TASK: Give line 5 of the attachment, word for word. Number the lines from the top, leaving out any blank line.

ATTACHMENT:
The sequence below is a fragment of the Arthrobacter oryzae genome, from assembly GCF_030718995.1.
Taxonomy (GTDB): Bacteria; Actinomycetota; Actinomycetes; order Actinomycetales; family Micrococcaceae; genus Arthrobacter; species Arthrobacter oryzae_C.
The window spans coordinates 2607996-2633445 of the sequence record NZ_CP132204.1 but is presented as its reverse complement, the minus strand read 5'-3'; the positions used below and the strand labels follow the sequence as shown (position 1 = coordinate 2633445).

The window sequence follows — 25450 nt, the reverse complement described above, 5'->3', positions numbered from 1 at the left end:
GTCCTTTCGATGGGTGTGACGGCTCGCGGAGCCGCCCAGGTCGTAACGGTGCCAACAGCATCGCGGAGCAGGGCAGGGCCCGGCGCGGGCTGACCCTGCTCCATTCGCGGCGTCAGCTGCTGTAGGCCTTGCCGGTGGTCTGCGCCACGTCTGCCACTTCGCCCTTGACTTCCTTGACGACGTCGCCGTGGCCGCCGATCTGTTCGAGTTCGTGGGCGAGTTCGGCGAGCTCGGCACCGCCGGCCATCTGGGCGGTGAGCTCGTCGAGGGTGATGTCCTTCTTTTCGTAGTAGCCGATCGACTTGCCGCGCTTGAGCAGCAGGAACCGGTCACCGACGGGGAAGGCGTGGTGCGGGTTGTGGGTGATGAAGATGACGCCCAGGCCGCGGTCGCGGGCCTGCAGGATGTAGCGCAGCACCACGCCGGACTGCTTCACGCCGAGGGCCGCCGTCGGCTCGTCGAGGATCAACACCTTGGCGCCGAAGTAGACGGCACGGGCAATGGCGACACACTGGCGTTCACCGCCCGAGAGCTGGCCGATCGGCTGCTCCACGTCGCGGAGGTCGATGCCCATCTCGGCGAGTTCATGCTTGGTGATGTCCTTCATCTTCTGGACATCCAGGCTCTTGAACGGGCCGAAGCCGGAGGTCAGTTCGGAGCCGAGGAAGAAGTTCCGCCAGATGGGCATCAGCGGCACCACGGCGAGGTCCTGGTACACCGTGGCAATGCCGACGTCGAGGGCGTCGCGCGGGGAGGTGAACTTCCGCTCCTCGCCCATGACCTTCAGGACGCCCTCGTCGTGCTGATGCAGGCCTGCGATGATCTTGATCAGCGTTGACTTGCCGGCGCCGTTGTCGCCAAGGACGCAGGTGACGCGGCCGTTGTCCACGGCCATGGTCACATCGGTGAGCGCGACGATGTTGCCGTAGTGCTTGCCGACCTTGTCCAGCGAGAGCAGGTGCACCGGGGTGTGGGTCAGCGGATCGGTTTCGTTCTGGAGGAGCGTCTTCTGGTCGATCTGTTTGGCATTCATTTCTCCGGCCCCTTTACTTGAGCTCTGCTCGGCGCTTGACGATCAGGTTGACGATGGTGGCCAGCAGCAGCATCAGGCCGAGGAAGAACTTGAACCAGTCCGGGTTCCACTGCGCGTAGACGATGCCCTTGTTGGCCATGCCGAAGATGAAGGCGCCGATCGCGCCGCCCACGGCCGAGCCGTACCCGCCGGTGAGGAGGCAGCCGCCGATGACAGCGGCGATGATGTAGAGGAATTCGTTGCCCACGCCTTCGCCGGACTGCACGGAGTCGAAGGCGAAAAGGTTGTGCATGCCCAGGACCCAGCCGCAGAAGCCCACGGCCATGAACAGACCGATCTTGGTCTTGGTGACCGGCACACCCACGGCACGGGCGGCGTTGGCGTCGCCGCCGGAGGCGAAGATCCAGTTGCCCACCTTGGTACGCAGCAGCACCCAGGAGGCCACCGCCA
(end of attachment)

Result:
GTCCTTTCGATGGGTGTGACGGCTCGCGGAGCCGCCCAGGTCGTAACGGTGCCAACAGCATCGCGGAGCAGGGCAGGGCCCGGCGCGGGCTGACCCTGCTCCATTCGCGGCGTCAGCTGCTGTAGGCCTTGCCGGTGGTCTGCGCCACGTCTGCCACTTCGCCCTTGACTTCCTTGACGACGTCGCCGTGGCCGCCGATCTGTTCGAGTTCGTGGGCGAGTTCGGCGAGCTCGGCACCGCCGGCCATCTGGGCGGTGAGCTCGTCGAGGGTGATGTCCTTCTTTTCGTAGTAGCCGATCGACTTGCCGCGCTTGAGCAGCAGGAACCGGTCACCGACGGGGAAGGCGTGGTGCGGGTTGTGGGTGATGAAGATGACGCCCAGGCCGCGGTCGCGGGCCTGCAGGATGTAGCGCAGCACCACGCCGGACTGCTTCACGCCGAGGGCCGCCGTCGGCTCGTCGAGGATCAACACCTTGGCGCCGAAGTAGACGGCACGGGCAATGGCGACACACTGGCGTTCACCGCCCGAGAGCTGGCCGATCGGCTGCTCCACGTCGCGGAGGTCGATGCCCATCTCGGCGAGTTCATGCTTGGTGATGTCCTTCATCTTCTGGACATCCAGGCTCTTGAACGGGCCGAAGCCGGAGGTCAGTTCGGAGCCGAGGAAGAAGTTCCGCCAGATGGGCATCAGCGGCACCACGGCGAGGTCCTGGTACACCGTGGCAATGCCGACGTCGAGGGCGTCGCGCGGGGAGGTGAACTTCCGCTCCTCGCCCATGACCTTCAGGACGCCCTCGTCGTGCTGATGCAGGCCTGCGATGATCTTGATCAGCGTTGACTTGCCGGCGCCGTTGTCGCCAAGGACGCAGGTGACGCGGCCGTTGTCCACGGCCATGGTCACATCGGTGAGCGCGACGATGTTGCCGTAGTGCTTGCCGACCTTGTCCAGCGAGAGCAGGTGCACCGGGGTGTGGGTCAGCGGATCGGTTTCGTTCTGGAGGAGCGTCTTCTGGTCGATCTGTTTGGCATTCATTTCTCCGGCCCCTTTACTTGAGCTCTGCTCGGCGCTTGACGATCAGGTTGACGATGGTGGCCAGCAGCAGCATCAGGCCGAGGAAGAACTTGAACCAGTCCGGGTTCCACTGCGCGTAGACGATGCCCTTGTTGGCCATGCCGAAGATGAAGGCGCCGATCGCGCCGCCCACGGCCGAGCCGTACCCGCCGGTGAGGAGGCAGCCGCCGATGACAGCGGCGATGATGTAGAGGAATTCGTTGCCCACGCCTTCGCCGGACTGCACGGAGTCGAAGGCGAAAAGGTTGTGCATGCCCAGGACCCAGCCGCAGAAGCCCACGGCCATGAACAGACCGATCTTGGTCTTGGTGACCGGCACACCCACGGCACGGGCGGCGTTGGCGTCGCCGCCGGAGGCGAAGATCCAGTTGCCCACCTTGGTACGCAGCAGCACCCAGGAGGCCACCGCCA